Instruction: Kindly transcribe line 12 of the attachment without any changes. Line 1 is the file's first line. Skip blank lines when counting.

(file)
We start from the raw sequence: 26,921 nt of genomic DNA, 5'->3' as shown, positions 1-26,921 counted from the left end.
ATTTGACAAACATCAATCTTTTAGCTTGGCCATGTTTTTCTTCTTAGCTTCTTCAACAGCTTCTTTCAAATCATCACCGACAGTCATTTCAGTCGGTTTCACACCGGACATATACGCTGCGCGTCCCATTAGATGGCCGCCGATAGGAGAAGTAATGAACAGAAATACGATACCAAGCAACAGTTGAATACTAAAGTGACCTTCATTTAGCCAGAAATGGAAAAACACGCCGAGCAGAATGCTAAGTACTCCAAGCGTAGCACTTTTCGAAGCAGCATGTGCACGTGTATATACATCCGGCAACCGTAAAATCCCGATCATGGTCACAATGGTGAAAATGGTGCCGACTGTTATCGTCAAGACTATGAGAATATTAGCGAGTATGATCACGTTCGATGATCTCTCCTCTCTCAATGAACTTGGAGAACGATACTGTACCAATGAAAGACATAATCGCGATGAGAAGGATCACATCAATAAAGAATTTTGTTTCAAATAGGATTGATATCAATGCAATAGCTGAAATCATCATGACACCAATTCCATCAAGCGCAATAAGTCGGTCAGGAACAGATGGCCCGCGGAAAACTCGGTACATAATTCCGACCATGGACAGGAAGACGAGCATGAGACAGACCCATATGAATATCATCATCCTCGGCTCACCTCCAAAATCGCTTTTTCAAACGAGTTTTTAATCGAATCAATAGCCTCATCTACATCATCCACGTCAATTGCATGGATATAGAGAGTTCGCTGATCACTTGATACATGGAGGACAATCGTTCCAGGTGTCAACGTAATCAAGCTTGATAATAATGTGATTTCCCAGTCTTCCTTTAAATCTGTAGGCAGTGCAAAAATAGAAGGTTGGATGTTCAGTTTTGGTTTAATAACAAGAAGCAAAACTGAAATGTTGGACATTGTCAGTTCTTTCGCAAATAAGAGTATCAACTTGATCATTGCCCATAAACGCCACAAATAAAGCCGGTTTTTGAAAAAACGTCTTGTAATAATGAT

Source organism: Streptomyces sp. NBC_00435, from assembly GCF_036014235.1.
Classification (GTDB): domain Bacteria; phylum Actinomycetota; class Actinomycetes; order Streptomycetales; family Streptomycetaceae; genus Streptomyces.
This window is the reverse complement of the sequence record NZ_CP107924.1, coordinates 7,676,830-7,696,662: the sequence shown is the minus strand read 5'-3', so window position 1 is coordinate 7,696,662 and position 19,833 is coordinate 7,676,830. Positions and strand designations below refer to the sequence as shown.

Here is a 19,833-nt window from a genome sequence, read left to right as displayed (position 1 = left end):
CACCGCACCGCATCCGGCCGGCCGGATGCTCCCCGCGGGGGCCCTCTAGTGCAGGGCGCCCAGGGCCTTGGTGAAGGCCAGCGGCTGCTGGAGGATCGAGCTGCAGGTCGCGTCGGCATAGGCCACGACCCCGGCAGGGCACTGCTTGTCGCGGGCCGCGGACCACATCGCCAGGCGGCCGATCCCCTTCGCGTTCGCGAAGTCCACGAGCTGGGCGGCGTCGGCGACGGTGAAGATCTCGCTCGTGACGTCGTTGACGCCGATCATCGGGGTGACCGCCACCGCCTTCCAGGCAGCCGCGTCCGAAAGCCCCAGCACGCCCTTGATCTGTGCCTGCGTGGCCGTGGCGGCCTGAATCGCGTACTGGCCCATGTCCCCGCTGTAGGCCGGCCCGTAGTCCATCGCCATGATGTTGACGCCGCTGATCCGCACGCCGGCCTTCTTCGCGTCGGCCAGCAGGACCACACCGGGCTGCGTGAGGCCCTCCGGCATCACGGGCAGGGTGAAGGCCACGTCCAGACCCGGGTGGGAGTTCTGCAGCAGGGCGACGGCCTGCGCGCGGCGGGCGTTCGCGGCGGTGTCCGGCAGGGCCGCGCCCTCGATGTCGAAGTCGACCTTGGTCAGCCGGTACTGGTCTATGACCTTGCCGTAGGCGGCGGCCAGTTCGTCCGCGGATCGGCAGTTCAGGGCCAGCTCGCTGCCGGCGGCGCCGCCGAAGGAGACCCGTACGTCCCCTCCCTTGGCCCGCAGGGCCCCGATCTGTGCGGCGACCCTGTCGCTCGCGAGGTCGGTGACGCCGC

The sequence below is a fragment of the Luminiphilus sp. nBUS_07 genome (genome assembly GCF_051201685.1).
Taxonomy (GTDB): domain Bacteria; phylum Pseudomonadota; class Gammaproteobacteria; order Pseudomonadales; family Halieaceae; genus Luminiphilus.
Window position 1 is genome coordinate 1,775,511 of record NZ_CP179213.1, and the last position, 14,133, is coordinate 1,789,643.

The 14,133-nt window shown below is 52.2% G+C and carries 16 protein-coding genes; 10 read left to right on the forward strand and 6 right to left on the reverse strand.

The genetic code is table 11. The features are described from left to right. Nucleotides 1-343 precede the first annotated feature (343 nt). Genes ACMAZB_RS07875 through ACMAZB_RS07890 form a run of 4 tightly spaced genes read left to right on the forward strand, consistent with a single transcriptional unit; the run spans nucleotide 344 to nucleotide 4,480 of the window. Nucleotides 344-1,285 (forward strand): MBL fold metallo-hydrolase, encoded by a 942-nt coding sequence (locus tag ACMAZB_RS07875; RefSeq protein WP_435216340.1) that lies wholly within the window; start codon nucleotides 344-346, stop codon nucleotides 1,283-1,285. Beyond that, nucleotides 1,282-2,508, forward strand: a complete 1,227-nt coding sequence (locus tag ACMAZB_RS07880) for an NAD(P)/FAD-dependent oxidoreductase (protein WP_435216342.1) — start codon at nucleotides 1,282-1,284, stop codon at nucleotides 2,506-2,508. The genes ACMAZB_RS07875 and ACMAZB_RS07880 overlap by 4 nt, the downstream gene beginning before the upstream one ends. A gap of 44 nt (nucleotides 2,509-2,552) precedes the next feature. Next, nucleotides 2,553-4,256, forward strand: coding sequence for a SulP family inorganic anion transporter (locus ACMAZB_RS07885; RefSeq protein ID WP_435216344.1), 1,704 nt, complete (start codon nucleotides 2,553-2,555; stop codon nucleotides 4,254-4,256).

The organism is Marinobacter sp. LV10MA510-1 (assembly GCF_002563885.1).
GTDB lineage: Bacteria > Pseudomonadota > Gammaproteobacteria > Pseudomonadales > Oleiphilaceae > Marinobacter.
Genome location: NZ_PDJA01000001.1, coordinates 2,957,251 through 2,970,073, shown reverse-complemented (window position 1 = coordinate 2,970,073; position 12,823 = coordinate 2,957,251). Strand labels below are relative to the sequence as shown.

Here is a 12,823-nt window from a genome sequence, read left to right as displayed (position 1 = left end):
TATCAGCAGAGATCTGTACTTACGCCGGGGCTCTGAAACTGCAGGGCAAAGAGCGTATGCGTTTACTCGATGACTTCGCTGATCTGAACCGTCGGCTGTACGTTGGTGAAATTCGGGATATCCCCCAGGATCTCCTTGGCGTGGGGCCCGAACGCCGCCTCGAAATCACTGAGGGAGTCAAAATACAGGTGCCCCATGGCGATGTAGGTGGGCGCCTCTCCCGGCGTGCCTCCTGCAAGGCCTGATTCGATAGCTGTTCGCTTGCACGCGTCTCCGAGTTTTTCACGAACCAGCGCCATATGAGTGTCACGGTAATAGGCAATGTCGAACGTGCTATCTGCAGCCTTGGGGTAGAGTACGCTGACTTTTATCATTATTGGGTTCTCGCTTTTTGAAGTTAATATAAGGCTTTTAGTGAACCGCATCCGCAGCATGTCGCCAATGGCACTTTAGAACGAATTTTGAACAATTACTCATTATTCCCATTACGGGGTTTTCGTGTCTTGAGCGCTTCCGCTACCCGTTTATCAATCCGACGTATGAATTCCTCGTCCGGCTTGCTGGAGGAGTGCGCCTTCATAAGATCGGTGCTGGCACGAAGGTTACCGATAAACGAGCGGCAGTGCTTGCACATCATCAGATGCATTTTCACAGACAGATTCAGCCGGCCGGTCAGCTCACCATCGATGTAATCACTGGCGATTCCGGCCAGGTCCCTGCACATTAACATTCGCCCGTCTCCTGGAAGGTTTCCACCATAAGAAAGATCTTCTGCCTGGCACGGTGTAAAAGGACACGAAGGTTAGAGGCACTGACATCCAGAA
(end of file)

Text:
The genetic code is table 11. The features are described from left to right. Nucleotides 1-343 precede the first annotated feature (343 nt). Genes ACMAZB_RS07875 through ACMAZB_RS07890 form a run of 4 tightly spaced genes read left to right on the forward strand, consistent with a single transcriptional unit; the run spans nucleotide 344 to nucleotide 4,480 of the window. Nucleotides 344-1,285 (forward strand): MBL fold metallo-hydrolase, encoded by a 942-nt coding sequence (locus tag ACMAZB_RS07875; RefSeq protein WP_435216340.1) that lies wholly within the window; start codon nucleotides 344-346, stop codon nucleotides 1,283-1,285. Beyond that, nucleotides 1,282-2,508, forward strand: a complete 1,227-nt coding sequence (locus tag ACMAZB_RS07880) for an NAD(P)/FAD-dependent oxidoreductase (protein WP_435216342.1) — start codon at nucleotides 1,282-1,284, stop codon at nucleotides 2,506-2,508. The genes ACMAZB_RS07875 and ACMAZB_RS07880 overlap by 4 nt, the downstream gene beginning before the upstream one ends. A gap of 44 nt (nucleotides 2,509-2,552) precedes the next feature. Next, nucleotides 2,553-4,256, forward strand: coding sequence for a SulP family inorganic anion transporter (locus ACMAZB_RS07885; RefSeq protein ID WP_435216344.1), 1,704 nt, complete (start codon nucleotides 2,553-2,555; stop codon nucleotides 4,254-4,256).